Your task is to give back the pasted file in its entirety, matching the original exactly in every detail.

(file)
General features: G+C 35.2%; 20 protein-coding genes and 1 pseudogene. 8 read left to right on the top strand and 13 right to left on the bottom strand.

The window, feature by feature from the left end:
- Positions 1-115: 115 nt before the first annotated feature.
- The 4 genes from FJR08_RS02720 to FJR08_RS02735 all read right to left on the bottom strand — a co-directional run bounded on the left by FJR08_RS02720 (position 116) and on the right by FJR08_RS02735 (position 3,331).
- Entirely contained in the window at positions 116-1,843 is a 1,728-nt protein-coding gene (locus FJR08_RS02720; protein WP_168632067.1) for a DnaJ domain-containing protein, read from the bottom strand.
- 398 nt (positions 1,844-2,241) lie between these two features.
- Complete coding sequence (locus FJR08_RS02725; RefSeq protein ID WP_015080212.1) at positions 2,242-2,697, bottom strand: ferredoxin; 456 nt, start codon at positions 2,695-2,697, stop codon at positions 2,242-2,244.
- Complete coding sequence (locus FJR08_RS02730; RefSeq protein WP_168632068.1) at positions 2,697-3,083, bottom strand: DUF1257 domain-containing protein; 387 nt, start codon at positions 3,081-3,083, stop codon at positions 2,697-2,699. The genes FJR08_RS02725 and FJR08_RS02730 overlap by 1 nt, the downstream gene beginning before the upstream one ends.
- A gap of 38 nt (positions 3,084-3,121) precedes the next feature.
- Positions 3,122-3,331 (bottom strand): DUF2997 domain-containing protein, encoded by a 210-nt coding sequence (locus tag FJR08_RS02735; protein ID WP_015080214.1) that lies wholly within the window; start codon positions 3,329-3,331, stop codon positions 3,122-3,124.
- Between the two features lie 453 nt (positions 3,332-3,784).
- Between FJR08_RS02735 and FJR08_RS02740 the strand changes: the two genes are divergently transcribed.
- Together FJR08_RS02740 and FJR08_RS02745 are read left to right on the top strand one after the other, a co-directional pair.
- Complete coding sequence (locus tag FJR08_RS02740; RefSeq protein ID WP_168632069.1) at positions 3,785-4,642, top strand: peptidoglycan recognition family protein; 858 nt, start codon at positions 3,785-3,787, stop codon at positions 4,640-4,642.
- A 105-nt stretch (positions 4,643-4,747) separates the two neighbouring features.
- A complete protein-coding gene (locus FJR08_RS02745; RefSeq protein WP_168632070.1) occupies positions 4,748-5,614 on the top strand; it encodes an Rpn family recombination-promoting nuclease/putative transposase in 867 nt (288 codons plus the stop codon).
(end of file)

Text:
General features: G+C 35.2%; 20 protein-coding genes and 1 pseudogene. 8 read left to right on the top strand and 13 right to left on the bottom strand.

The window, feature by feature from the left end:
- Positions 1-115: 115 nt before the first annotated feature.
- The 4 genes from FJR08_RS02720 to FJR08_RS02735 all read right to left on the bottom strand — a co-directional run bounded on the left by FJR08_RS02720 (position 116) and on the right by FJR08_RS02735 (position 3,331).
- Entirely contained in the window at positions 116-1,843 is a 1,728-nt protein-coding gene (locus FJR08_RS02720; protein WP_168632067.1) for a DnaJ domain-containing protein, read from the bottom strand.
- 398 nt (positions 1,844-2,241) lie between these two features.
- Complete coding sequence (locus FJR08_RS02725; RefSeq protein ID WP_015080212.1) at positions 2,242-2,697, bottom strand: ferredoxin; 456 nt, start codon at positions 2,695-2,697, stop codon at positions 2,242-2,244.
- Complete coding sequence (locus FJR08_RS02730; RefSeq protein WP_168632068.1) at positions 2,697-3,083, bottom strand: DUF1257 domain-containing protein; 387 nt, start codon at positions 3,081-3,083, stop codon at positions 2,697-2,699. The genes FJR08_RS02725 and FJR08_RS02730 overlap by 1 nt, the downstream gene beginning before the upstream one ends.
- A gap of 38 nt (positions 3,084-3,121) precedes the next feature.
- Positions 3,122-3,331 (bottom strand): DUF2997 domain-containing protein, encoded by a 210-nt coding sequence (locus tag FJR08_RS02735; protein ID WP_015080214.1) that lies wholly within the window; start codon positions 3,329-3,331, stop codon positions 3,122-3,124.
- Between the two features lie 453 nt (positions 3,332-3,784).
- Between FJR08_RS02735 and FJR08_RS02740 the strand changes: the two genes are divergently transcribed.
- Together FJR08_RS02740 and FJR08_RS02745 are read left to right on the top strand one after the other, a co-directional pair.
- Complete coding sequence (locus tag FJR08_RS02740; RefSeq protein ID WP_168632069.1) at positions 3,785-4,642, top strand: peptidoglycan recognition family protein; 858 nt, start codon at positions 3,785-3,787, stop codon at positions 4,640-4,642.
- A 105-nt stretch (positions 4,643-4,747) separates the two neighbouring features.
- A complete protein-coding gene (locus FJR08_RS02745; RefSeq protein WP_168632070.1) occupies positions 4,748-5,614 on the top strand; it encodes an Rpn family recombination-promoting nuclease/putative transposase in 867 nt (288 codons plus the stop codon).